Finding Peer Support as a Parent
We all know the saying that it takes a village to raise a child. When the child has special needs, this saying is even truer. We need a village to help us with all aspects of raising our children with complex issues, including physical help, assistance with caregiving, medical assistance, practical guidance from others who have walked in our shoes, or emotional support.
Finding peer support as a parent is probably the most important part of this "village." Not only can peer support provide you with the emotional support you need, but peers have also typically gone through many of the same experiences as you have. They can guide you through the many medical, legal, and educational challenges you may face, as well as providing practical tips on everything from equipment and technology to therapy and services.
How do you find peer support? There are four overlapping types of groups that may be helpful to you. These are:
- National organizations (mostly disease or condition-oriented)
- Local support groups
- Online support groups
- Peer-matching or parent to parent services
National and international organizations, most of which have a discrete focus on a specific disease or condition, can be wonderful in helping you connect with other families from all over the world who are sharing the same struggles. Many of these organizations are quite large and have both a national and local presence in the community. Some, like Easter Seals or UCP, have a broad focus on helping all children with disabilities, while others are established solely to connect individuals with the exact same disease.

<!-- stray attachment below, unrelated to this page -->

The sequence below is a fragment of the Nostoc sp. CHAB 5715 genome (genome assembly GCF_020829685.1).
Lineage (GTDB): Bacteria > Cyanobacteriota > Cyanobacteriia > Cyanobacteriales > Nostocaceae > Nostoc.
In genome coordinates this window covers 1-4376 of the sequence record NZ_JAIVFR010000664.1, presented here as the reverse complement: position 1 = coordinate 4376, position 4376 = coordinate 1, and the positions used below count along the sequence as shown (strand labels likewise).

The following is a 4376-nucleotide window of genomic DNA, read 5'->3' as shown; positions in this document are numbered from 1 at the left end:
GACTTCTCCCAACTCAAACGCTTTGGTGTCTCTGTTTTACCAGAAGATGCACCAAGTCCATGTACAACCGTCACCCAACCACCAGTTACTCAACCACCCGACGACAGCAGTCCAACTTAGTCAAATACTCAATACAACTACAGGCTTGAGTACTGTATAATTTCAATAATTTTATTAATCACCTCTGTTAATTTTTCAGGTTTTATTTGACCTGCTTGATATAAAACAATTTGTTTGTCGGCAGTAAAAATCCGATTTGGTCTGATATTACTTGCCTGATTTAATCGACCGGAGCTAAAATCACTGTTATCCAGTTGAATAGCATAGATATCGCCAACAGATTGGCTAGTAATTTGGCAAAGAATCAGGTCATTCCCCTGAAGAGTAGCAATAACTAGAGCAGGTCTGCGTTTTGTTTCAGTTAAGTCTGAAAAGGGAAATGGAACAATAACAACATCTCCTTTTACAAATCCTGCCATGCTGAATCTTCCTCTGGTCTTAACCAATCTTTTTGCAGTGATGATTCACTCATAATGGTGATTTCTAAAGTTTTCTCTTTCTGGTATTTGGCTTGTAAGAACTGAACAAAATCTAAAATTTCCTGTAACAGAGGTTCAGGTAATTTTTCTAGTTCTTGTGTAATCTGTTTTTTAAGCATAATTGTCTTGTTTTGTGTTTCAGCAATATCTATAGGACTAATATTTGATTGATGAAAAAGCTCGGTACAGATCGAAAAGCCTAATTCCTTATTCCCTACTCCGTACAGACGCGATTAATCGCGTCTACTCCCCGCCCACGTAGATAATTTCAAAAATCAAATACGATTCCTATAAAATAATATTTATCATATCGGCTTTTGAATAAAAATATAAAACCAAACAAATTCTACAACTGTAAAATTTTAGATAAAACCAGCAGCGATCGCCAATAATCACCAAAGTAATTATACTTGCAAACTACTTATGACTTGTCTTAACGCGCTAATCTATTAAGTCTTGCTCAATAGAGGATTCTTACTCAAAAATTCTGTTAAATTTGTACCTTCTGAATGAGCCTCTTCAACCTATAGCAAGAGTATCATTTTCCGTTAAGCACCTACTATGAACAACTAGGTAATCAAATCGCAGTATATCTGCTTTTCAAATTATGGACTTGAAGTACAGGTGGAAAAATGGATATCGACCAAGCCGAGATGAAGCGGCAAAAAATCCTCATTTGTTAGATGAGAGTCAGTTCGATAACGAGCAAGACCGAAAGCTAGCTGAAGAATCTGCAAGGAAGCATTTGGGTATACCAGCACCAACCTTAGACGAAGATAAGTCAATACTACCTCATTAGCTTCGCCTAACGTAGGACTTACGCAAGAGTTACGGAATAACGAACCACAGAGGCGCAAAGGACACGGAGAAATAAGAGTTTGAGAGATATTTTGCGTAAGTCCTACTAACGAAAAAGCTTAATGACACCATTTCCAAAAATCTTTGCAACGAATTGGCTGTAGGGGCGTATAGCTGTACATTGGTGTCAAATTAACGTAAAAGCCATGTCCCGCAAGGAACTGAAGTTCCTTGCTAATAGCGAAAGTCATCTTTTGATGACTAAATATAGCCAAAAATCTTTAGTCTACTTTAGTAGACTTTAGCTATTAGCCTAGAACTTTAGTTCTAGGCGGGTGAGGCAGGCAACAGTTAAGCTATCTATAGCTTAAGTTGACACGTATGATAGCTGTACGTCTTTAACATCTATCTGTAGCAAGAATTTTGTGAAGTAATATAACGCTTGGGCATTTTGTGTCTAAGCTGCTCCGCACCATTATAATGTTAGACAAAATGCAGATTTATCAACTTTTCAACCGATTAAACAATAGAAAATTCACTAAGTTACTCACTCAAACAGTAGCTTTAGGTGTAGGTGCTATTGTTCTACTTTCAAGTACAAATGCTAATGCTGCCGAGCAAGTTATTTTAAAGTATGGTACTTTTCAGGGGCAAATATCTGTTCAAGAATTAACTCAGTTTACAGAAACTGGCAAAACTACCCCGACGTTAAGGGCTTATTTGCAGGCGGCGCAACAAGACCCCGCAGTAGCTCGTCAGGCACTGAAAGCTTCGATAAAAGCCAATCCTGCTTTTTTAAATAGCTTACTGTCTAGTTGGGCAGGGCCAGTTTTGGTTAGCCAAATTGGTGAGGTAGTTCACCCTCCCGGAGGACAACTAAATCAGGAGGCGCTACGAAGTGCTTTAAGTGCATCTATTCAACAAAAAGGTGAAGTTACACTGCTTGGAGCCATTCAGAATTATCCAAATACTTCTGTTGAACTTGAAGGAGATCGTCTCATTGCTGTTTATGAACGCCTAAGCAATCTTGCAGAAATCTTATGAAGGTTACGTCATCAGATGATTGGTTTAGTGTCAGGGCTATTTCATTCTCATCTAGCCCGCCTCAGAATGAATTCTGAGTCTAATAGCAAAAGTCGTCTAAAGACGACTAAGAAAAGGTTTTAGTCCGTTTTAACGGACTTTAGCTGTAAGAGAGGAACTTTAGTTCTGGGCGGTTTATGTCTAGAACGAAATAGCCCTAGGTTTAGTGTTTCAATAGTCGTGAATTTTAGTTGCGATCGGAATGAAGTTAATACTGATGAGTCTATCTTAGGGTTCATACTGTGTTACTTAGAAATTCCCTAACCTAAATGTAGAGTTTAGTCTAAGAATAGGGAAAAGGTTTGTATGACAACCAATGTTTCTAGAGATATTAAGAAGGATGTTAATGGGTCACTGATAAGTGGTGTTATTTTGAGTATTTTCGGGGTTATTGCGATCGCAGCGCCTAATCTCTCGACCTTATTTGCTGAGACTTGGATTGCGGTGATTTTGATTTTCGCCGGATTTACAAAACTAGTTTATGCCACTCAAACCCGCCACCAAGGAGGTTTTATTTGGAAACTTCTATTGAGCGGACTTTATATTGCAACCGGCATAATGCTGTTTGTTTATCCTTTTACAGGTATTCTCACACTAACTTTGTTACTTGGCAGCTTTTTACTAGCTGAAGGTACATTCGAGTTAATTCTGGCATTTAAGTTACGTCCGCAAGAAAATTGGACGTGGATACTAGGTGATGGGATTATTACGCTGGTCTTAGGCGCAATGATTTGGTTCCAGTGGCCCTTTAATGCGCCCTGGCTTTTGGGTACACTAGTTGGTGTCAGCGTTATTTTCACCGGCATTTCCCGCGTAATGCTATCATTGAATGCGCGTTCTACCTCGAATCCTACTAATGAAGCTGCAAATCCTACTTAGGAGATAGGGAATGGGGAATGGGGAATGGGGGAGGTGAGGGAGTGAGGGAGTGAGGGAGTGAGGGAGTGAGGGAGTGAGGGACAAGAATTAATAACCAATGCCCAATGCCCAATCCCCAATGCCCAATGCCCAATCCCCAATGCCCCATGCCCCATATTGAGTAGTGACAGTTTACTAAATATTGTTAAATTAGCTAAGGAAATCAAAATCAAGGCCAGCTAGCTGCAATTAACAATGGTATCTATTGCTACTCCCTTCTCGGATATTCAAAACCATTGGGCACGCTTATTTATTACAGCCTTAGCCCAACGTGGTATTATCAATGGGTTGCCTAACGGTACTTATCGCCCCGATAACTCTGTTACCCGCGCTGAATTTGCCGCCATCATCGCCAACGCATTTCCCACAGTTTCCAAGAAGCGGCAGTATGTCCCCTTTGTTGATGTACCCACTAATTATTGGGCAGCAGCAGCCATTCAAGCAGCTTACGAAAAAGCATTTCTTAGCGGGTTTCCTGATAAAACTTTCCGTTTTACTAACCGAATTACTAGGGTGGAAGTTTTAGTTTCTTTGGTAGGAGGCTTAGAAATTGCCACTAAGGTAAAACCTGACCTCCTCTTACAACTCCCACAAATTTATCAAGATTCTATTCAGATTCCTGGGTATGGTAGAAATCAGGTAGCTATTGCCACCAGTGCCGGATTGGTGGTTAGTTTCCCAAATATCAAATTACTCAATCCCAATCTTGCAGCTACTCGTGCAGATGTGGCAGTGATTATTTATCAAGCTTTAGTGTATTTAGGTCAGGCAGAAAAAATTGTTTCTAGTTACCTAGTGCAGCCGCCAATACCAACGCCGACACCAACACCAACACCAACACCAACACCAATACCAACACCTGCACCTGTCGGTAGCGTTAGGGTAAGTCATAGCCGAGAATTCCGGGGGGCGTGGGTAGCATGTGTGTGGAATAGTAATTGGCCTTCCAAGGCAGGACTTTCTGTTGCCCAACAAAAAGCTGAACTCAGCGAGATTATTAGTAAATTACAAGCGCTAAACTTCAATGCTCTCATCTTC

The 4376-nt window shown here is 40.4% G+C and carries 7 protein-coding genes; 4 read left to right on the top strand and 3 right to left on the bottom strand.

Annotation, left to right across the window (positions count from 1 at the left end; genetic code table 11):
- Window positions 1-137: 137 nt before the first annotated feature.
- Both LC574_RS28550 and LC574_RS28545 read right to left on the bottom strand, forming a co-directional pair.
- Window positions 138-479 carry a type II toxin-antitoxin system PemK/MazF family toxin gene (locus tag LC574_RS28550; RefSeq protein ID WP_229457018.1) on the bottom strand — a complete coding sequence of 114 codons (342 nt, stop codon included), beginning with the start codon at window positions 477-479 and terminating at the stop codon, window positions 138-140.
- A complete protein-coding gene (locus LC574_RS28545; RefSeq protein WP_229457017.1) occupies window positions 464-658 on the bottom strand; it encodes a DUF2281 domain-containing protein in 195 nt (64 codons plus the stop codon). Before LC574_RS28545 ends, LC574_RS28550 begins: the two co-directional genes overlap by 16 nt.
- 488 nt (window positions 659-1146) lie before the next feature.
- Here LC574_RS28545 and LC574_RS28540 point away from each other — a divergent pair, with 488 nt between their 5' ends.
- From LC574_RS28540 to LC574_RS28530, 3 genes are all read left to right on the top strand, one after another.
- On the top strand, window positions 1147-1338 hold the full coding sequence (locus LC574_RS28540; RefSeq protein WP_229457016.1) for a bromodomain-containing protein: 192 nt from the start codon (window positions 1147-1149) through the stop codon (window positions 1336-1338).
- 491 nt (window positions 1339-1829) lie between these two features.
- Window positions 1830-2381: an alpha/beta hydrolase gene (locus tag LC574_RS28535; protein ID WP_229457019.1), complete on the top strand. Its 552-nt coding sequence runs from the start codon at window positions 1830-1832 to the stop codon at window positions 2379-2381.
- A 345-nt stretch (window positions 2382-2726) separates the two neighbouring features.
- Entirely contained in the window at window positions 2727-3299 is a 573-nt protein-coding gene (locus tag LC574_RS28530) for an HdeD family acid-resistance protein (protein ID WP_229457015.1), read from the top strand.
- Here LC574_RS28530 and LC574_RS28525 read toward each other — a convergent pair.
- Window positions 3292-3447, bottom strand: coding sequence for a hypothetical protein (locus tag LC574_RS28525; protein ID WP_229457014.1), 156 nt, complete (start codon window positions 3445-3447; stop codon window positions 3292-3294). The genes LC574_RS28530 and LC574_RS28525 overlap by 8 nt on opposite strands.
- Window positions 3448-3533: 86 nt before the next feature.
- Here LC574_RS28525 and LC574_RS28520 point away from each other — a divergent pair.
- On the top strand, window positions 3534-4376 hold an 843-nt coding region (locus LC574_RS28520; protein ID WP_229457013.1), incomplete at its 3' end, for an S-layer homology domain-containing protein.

The best way to find these sorts of national organizations is to search the internet for your child's condition. If the condition is very common, like cerebral palsy or autism, it may be helpful to search for both the name of the condition and the word "support."
Another excellent resource is Exceptional Parent Magazine's annual resource guide, which lists organizations by disease, condition, or focus.
In general, national organizations use techniques such as newsletters, websites, internet forums, online conferencing, and national meetings to support their members. Some may also have separate local branches that allow parents to find similar families in their communities and become more involved on a day-to-day basis.
Local Support Groups
Local support groups differ from national organizations in that they attempt to provide support between families in a more direct, face-to-face manner. Many have weekly,
monthly, or bi-monthly meetings to socialize, plan events, and provide support. Many allow the entire family to participate, while some are restricted to certain types of individuals, such as dads or siblings.
Local support groups can be invaluable because they are filled with individuals who have not only walked in your shoes, but have done it in your very own community. They tend to know the best doctors, therapists, and services available, and can give very specific advice and support based on availability in the community.